Real time editing, bump mapping, dynamic lights, network system, integrated physics system, shaders, shadows and a dynamic music system are just some of the state of-the-art features the CryENGINE 2 offers. The CryENGINE 2 comes complete with all of its internal tools and also includes the CryENGINE 2 Sandbox world editing system.
We ran Crysis with low detail for today's tests. With the IGP's only, AMD is just able to play it at 1024x768, but even then it had jitters. VIA simply couldn't keep up, however, it was playable with a 9800GX2 installed, but AMD still got the win here.
We are now able to find out what kind of power is being used by our test system and the associated graphics cards installed. Keep in mind; it tests the complete system (minus LCD monitor, which is plugged directly into an AC wall socket).
There are a few important notes to remember though; while our maximum power is taken in 3DMark06 at the same exact point, we have seen in particular tests the power being drawn as much as 10% more. We test at the exact same stage every time; therefore tests should be very consistent and accurate.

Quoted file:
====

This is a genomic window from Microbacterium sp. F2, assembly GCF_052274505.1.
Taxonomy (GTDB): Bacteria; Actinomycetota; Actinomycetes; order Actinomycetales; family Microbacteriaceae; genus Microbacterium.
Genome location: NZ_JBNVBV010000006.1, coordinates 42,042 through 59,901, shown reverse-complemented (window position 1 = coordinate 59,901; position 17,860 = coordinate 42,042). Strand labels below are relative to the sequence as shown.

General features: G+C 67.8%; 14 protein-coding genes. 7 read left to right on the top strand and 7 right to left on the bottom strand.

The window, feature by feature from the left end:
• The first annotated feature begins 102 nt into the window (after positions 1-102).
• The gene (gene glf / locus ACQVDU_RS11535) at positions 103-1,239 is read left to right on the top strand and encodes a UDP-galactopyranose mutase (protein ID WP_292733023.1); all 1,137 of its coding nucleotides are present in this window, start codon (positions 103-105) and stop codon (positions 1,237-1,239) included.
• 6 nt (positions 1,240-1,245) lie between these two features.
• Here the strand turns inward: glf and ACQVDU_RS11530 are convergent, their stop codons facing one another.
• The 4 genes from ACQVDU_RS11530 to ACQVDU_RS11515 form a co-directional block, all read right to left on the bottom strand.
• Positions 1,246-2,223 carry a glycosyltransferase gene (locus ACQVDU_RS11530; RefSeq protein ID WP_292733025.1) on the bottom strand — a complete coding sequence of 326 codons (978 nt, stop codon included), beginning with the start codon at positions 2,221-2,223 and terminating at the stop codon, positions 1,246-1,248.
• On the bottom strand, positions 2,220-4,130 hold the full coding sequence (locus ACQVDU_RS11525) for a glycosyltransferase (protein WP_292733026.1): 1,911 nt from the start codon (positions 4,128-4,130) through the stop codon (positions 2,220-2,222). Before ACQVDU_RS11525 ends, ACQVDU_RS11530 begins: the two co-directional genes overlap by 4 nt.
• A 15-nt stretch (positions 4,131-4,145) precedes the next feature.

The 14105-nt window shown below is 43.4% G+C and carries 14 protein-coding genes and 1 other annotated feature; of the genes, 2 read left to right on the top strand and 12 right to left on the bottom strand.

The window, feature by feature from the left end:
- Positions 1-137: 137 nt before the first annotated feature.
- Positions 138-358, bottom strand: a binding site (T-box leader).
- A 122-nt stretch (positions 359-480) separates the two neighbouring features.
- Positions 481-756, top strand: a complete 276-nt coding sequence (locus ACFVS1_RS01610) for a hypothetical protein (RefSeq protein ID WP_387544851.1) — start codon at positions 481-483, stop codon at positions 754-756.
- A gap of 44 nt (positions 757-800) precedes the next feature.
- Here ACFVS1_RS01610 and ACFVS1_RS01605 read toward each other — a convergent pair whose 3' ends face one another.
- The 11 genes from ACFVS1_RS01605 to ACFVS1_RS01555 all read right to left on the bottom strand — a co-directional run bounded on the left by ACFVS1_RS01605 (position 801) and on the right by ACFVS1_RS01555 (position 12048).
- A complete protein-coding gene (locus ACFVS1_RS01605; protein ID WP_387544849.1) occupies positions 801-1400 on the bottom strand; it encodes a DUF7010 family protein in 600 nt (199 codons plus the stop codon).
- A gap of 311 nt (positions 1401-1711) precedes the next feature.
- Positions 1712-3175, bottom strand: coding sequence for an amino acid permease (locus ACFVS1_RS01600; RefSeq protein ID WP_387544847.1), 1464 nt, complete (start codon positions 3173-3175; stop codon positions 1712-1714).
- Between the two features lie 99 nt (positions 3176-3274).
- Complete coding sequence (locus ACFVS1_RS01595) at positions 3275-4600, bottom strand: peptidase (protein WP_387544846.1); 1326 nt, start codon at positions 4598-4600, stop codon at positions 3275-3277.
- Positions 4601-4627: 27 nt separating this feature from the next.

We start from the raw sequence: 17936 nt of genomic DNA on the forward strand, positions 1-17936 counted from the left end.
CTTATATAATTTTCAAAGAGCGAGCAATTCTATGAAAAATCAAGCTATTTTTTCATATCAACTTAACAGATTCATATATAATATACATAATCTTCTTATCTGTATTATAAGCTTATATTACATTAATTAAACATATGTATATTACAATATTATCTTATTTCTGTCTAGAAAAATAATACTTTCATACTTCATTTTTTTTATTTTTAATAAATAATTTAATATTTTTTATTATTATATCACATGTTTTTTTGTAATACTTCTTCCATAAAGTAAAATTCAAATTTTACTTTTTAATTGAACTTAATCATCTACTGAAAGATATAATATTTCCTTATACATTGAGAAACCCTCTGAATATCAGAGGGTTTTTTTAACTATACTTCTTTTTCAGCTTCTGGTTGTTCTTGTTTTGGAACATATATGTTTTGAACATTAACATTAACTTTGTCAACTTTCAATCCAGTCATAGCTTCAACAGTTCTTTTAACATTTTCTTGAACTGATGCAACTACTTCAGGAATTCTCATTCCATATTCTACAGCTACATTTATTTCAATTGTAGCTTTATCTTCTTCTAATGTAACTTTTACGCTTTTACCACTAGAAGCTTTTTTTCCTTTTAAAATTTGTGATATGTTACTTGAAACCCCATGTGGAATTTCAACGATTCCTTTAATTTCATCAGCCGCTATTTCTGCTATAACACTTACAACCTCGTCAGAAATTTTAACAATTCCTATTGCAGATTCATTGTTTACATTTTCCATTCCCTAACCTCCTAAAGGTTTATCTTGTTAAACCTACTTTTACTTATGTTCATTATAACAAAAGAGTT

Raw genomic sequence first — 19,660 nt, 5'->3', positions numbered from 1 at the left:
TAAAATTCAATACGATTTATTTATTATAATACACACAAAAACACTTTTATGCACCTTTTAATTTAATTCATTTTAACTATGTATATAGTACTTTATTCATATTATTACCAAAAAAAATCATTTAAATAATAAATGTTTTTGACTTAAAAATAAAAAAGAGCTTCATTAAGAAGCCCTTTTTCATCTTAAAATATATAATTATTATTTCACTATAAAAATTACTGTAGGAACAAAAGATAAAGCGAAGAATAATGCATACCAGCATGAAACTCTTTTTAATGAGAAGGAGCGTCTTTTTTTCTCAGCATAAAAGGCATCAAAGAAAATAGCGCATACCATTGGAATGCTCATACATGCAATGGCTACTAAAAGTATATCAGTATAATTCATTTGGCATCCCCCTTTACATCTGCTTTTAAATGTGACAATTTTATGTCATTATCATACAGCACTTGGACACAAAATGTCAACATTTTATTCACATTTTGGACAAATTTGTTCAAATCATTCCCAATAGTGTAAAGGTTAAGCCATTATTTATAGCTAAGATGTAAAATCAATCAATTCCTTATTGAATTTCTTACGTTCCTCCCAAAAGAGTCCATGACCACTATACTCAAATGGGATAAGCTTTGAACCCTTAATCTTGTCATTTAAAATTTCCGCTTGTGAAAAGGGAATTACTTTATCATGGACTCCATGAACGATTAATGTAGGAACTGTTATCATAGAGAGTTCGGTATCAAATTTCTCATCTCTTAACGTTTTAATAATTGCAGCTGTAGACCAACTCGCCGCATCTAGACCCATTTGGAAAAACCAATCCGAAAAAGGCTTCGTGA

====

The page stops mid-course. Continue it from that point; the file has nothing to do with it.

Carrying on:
The other thing to remember is that our test system is bare minimum - only a 7,200RPM SATA-II single hard drive is used without CD-ROM or many cooling fans.
So while the system might draw 400 watts in our test system, placing it into your own PC with a number of other items, the draw is going to be higher.
Power wise, AMD can't compete with the VIA platform which is simply designed for efficiency above all else.
With Mini-ITX hotting up, it's no wonder that companies are starting to grab hold of it with both hands. And Albatron isn't a stranger to it, in fact they have sent us a couple of boards in the past and they haven't disappointed. With the latest investments in the IGP market, it's of no surprise to see things heating up in this market segment.
While VIA may have invented the Mini-ITX market, they sure don't own it and with boards like the KI780G things are looking good. Compared to an EPIA board, you can choose you own CPU, memory and it's just that simple. Upgrading is possible on the Albatron board while the CPU is a fixed feature on the VIA board. Where the VIA board is more suited to a car PC that you set and forget, the digital PC and home theater option is more the Albatron KI780G's aim.